The ideal transitional trainer is the venerable T-6. Like all great old warbirds, it's getting harder and harder to find someone that will throw you the keys or even rent you one. Some are available however, and if you can get in one it's worth a lot both in the experience you'll pick up and in the fun you'll have. Still, the Thunder Mustang is a walk in the park compared to the T-6.
Papa 51 Ltd. Co. is just as interested in getting you safely into the air as you are, and as such we've prepared a flight training syllabus that will help you reach that goal. If you have your tailwheel endorsement but haven't been lucky enough to fly the T-6 or any of the other big engine taildraggers, we can arrange transitional training in a Thunder Mustang.
The Thunder Mustang
There is no feeling like raw power. When I worked for Air Ambulance, I loved doing new pilot training in the Lear 20 series. There’s no other civilian plane that will give you that push back in the seat, 6,000 fpm, nose-to-the-sky feeling of a light Lear.
Well, now there is... and it’s called the Thunder Mustang. Mere numbers don’t describe the feeling you get when you push the power up on this plane. Truthfully, it kind of snuck up on me, too. During the first taxi tests and several early flights, the power was brought in slowly. On each subsequent flight, I brought it in a little faster until, finally, I was just letting off the brakes and firewalling it. But it wasn’t until I saw a video of the first public flight that I realized my take-off rolls were about seven seconds and initial climbs at about 40 degree angles.
Where did this plane come from and how did I get to be the lucky one to play with it?
I met Dan Denney several years ago and worked with him on the testing and subsequent redesign of the Kitfox IV Speedster. During this program he showed me a picture of an engine and told me of this next project. I must admit to being a bit skeptical as many had tried to capture the aura of a Mustang, but no one had really succeeded. Years ago I joined a club in California that had a Mustang and a T-6. It was truly a great adventure but the cost and logistics were just too much and I sold my share. Now I’m really lucky as my friend Jerry Gabe lets me fly is rare A-model Mustang.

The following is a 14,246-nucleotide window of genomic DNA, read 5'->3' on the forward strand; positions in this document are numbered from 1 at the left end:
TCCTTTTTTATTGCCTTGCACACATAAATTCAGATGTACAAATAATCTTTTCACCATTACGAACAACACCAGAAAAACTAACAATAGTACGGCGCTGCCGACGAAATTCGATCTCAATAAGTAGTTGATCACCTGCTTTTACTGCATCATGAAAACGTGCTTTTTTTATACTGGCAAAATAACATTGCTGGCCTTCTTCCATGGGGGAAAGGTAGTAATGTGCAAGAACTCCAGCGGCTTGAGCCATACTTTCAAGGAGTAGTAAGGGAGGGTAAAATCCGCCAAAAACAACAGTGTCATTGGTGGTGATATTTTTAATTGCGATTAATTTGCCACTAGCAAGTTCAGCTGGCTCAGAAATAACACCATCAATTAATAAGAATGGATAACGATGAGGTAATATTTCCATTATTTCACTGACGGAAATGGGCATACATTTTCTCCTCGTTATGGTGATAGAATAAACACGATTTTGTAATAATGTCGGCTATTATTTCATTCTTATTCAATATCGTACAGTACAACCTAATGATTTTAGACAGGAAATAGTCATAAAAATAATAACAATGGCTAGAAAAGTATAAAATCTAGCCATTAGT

My doubts about Dan’s plane increased when I got to fly the Stewart Mustang at Oshkosh two years ago. The S-51 was a blast to fly. It felt like a Mustang and even though the performance was not quite as inspiring as the full size airplane, I figured it should fill the needs of those wanting a scale P-51. Fortunately for all of us, Dan pushed on and has created a plane that has a mystique all its own. I’m constantly amazed at the enthusiasm this plane garners wherever it goes. At Oshkosh and Reno the Thunder was displayed next to the Legend, and even though the Legend was flying and the Thunder was just a static display, there was a sense of something special about the Thunder Mustang. Personally, I don’t think that anyone could look at that Falconer V-12 engine installation and not be awed. It just looks right – like an engine truly made to fly.
This is a theme that runs throughout the project: don’t just make it right, make it the best possible. For example, this is the only composite kit I know of that has no wet layups. Because of the use of carbon molds, the parts are so exact you just Hysol them together. Even though the cores are an aluminum honeycomb, which is really state-of-the-art, Dan is now incorporating a process to anodize the core so it could pass the Navy corrosion tests. Now, how much salt the core is going to see sandwiched between carbon skins, I don’t know.
As the date for the first flight approached, Dan and I decided to tow the airplane to Boise International Airport for the first flights. Because we were testing a new engine and a new airframe, we wanted all the advantages of Boise: a longer runway, no city at the end of the runway and advanced crash/fire rescue capabilities. We decided to do the first few flights in Boise with our engineering test personnel before our first pubic flight back at Nampa.